However, this financial boon to New Jersey has also come with a rise in calls to the state’s compulsive gambling hotline. From 9,445 in 2018 to 27,407 in 2021, the last year for which data is available, calls have increased significantly. According to Grondin, between 25% and 30% of these calls are related to sports betting, which is now easier to access through online sites such as Fanduel and DraftKings. She also points to the increased advertising of these sites and agreements with professional sports leagues to promote them as contributing factors.
The demographics of sports betters is also concerning, with the majority being young and male. This can lead to issues such as children in middle school and high school gambling on their parents’ accounts, with no way to monitor it. Those operating sports betting outlets in New Jersey, either online or in person, must pay for a $100,000 sports wagering license, with half of that fee deposited into the State’s General Fund for “appropriation by the Legislature to the Department of Health to provide funds for evidence-based prevention, education, and treatment programs for compulsive gambling.” However, state Health Department officials have declined requests to reveal the amounts set aside and offered no information on what programs they have financed, making it difficult to acquire specific allocation information.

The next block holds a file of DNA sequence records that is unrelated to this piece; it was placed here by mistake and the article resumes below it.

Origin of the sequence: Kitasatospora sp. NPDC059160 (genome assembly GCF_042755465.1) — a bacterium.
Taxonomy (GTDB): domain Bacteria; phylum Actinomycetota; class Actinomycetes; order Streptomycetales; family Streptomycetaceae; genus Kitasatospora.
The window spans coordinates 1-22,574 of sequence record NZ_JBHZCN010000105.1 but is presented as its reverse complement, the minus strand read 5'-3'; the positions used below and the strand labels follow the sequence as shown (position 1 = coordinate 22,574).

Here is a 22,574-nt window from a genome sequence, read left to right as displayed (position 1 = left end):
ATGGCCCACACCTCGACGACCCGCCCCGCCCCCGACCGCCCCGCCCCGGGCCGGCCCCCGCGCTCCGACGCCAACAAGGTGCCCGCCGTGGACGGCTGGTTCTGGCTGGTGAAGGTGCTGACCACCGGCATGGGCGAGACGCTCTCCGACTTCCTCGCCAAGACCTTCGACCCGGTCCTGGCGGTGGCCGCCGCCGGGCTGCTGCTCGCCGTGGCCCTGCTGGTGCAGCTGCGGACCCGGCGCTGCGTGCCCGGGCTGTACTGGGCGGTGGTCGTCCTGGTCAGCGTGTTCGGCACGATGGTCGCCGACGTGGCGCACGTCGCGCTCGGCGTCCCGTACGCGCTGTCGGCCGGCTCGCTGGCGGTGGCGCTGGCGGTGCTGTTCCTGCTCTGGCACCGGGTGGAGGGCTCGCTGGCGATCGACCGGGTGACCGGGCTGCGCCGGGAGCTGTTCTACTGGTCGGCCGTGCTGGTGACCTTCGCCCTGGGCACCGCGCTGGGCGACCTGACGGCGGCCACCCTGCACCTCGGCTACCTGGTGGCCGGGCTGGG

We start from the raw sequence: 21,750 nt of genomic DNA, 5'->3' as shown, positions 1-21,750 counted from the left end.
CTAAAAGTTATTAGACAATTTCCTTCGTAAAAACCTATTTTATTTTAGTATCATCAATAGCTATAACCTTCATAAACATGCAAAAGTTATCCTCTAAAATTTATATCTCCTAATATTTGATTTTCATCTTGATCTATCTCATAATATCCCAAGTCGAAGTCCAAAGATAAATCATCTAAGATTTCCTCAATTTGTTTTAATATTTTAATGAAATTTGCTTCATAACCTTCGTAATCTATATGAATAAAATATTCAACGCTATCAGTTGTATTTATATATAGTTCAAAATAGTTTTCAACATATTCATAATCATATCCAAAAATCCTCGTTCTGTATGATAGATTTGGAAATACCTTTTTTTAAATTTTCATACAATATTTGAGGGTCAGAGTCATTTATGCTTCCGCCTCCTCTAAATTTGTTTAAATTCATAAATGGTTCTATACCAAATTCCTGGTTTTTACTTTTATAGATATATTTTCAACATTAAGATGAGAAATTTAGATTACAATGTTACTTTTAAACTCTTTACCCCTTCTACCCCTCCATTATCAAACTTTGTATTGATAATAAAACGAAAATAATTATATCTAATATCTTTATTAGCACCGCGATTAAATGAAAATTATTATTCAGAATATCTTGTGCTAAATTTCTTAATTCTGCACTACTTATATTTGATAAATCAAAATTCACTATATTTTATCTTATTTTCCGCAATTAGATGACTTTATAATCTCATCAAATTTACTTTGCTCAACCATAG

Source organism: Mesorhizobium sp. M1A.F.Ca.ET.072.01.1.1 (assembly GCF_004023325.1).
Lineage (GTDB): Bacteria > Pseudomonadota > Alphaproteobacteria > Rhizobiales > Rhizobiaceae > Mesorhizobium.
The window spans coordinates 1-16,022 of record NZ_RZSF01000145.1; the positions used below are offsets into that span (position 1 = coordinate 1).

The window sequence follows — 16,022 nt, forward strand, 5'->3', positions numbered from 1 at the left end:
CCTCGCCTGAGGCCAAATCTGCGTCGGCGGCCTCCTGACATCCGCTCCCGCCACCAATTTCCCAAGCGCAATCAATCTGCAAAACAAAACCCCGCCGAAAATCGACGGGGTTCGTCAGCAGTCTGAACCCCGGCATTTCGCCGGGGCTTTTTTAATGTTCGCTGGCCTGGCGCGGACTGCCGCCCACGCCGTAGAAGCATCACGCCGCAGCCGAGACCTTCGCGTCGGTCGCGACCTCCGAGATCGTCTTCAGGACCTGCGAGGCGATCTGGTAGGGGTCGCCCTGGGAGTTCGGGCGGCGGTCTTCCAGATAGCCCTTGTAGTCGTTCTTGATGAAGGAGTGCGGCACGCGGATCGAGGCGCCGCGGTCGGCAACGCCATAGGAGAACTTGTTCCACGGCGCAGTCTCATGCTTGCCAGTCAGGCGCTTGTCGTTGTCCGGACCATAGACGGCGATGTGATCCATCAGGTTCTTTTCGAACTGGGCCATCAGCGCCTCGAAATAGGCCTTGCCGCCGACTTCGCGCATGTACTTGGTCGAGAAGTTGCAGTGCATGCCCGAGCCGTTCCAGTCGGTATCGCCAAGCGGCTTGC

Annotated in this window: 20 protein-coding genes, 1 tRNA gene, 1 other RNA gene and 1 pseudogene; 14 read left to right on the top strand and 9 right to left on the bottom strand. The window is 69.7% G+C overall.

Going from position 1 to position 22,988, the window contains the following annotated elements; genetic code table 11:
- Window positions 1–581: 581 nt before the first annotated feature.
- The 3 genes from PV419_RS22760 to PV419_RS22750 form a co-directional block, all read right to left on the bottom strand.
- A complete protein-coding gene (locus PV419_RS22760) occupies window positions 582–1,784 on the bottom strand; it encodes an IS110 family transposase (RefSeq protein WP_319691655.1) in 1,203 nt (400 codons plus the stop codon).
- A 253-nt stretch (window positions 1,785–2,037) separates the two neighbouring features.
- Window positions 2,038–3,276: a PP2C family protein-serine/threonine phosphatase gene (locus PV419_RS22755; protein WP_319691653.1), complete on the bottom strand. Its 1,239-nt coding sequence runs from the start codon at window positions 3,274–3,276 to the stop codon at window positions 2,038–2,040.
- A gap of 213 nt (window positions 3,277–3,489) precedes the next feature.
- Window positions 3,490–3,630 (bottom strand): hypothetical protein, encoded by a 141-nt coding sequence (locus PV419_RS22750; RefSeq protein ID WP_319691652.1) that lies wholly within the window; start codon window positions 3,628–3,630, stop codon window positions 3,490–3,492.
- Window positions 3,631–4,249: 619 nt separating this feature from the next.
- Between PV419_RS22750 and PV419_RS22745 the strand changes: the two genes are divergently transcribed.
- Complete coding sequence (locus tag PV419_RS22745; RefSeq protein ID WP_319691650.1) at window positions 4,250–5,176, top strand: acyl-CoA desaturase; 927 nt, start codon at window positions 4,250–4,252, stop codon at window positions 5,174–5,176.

Legislature Eyes Limitations on Sports Wagering Advertisements
Legislation aimed at raising awareness of the dangers of sports wagering advertisements is currently in the Assembly Tourism, Gaming and the Arts Committee, according to Assemblyman Ralph Caputo (D-Bellevile), a co-sponsor. The bill is a resolution that “condemns the over-proliferation of pro-gambling advertisements in the State of New Jersey” and “urges sports betting and gambling companies operating in the state … to exercise restraint and good judgment as they engage in advertisements.”
While it has no specific restrictions or mandates, Caputo believes it is a good move toward easing the impact of sports betting ads and their potential negative results. “What really kicked this off is Covid,” Caputo said. “People were locked in their homes and picked up the addiction. There is the over marketing of the companies, a vicious attempt to get market share and kids are being affected by it. You talk to young kids and most of them are gambling already and it is due to these over the top ads.”
He also vows to propose additional legislation that would bar gambling sites from contracting with local universities to introduce gambling to students, a practice that has been done at Syracuse University, Louisiana State University and the University of Colorado. “Imagine colleges giving incentives to get kids to gamble,” Caputo said.